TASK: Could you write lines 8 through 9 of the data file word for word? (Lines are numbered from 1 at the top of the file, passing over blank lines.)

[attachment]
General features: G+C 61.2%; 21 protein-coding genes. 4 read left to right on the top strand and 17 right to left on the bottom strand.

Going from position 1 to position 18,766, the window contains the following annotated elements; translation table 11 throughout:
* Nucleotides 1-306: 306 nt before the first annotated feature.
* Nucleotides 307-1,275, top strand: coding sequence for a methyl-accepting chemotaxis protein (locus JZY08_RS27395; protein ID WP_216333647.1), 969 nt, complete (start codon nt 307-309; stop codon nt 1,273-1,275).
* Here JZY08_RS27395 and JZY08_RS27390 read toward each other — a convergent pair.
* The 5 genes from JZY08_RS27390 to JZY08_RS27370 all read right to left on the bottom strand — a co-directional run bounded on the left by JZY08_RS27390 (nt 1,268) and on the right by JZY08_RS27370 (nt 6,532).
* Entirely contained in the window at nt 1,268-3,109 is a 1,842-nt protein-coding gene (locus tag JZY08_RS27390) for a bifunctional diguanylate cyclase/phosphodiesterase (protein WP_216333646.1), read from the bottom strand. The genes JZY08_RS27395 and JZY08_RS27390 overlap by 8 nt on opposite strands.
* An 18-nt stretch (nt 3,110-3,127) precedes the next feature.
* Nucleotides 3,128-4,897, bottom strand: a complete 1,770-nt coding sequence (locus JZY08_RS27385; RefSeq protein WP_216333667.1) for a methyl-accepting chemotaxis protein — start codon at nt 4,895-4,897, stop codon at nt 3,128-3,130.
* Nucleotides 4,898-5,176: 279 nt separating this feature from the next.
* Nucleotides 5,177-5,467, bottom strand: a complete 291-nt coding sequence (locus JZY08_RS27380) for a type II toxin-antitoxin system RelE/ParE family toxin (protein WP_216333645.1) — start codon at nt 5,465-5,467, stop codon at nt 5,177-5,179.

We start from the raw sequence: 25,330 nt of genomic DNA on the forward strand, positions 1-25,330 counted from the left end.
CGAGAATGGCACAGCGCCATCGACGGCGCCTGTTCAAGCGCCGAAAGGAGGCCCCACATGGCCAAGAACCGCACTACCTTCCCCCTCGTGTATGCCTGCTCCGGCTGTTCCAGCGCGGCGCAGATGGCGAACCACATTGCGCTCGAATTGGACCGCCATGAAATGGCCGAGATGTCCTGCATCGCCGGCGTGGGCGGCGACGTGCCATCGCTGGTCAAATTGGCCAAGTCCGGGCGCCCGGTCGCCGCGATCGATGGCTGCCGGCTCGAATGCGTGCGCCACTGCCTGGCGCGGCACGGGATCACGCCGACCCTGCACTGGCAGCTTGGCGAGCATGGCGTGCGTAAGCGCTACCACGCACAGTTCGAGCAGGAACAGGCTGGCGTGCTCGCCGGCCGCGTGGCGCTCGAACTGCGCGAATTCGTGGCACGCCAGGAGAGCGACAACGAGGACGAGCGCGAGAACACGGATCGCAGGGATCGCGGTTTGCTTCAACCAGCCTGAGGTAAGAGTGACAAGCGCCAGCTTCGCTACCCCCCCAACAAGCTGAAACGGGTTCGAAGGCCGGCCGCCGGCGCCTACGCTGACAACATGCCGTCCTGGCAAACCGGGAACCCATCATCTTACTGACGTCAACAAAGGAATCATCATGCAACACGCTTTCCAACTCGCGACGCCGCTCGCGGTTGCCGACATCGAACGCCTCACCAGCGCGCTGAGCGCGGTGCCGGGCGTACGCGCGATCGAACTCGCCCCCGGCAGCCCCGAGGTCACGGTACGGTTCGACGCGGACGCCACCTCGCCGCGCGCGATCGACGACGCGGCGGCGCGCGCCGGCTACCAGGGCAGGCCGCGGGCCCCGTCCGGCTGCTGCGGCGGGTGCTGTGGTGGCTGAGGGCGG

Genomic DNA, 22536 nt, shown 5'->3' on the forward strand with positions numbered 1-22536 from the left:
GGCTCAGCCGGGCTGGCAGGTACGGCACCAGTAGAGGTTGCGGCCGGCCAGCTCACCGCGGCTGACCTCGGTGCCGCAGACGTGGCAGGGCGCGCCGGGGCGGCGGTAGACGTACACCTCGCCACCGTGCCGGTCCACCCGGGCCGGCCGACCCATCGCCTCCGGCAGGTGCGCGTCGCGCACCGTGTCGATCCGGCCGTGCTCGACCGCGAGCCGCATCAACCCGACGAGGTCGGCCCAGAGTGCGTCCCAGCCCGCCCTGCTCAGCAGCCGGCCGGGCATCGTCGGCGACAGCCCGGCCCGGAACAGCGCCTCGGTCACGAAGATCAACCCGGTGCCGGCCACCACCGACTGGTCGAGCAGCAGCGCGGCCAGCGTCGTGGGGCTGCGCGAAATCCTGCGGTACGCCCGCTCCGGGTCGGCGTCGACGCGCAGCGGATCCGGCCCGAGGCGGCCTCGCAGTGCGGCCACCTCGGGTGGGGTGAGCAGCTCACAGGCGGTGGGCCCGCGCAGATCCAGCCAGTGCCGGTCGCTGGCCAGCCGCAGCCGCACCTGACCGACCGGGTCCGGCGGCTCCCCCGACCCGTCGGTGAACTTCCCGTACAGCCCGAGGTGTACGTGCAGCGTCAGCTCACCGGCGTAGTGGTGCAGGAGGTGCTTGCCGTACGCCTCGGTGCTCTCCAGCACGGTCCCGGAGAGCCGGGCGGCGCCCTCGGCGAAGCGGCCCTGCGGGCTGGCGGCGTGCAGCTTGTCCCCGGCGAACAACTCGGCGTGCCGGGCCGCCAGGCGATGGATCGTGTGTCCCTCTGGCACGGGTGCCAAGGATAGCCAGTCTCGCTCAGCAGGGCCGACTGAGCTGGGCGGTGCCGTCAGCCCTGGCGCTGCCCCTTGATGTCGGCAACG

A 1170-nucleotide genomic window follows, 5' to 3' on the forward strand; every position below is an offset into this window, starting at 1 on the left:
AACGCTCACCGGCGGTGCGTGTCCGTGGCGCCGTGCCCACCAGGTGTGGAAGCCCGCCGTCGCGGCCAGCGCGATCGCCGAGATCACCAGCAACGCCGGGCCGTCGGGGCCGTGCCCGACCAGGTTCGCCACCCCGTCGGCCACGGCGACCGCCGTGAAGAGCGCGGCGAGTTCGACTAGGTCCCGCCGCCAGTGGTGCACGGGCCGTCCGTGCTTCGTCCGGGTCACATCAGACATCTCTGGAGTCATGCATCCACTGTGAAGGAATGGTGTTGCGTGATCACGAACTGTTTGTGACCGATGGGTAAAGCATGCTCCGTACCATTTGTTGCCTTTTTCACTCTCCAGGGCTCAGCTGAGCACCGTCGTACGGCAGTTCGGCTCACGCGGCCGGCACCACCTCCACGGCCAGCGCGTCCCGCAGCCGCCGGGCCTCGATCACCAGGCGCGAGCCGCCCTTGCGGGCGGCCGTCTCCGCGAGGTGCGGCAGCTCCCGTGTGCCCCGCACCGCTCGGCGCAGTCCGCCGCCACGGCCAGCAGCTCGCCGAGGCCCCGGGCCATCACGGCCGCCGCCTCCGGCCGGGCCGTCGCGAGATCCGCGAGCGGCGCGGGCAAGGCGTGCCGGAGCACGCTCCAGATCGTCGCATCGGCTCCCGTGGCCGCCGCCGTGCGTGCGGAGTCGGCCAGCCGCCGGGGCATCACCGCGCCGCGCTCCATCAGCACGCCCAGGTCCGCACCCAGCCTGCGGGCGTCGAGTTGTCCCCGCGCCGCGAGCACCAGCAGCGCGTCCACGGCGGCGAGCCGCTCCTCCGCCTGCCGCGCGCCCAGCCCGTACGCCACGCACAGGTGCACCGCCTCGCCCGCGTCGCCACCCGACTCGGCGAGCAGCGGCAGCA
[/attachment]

* An 18-nt stretch (nt 3,110-3,127) precedes the next feature.
* Nucleotides 3,128-4,897, bottom strand: a complete 1,770-nt coding sequence (locus JZY08_RS27385; RefSeq protein WP_216333667.1) for a methyl-accepting chemotaxis protein — start codon at nt 4,895-4,897, stop codon at nt 3,128-3,130.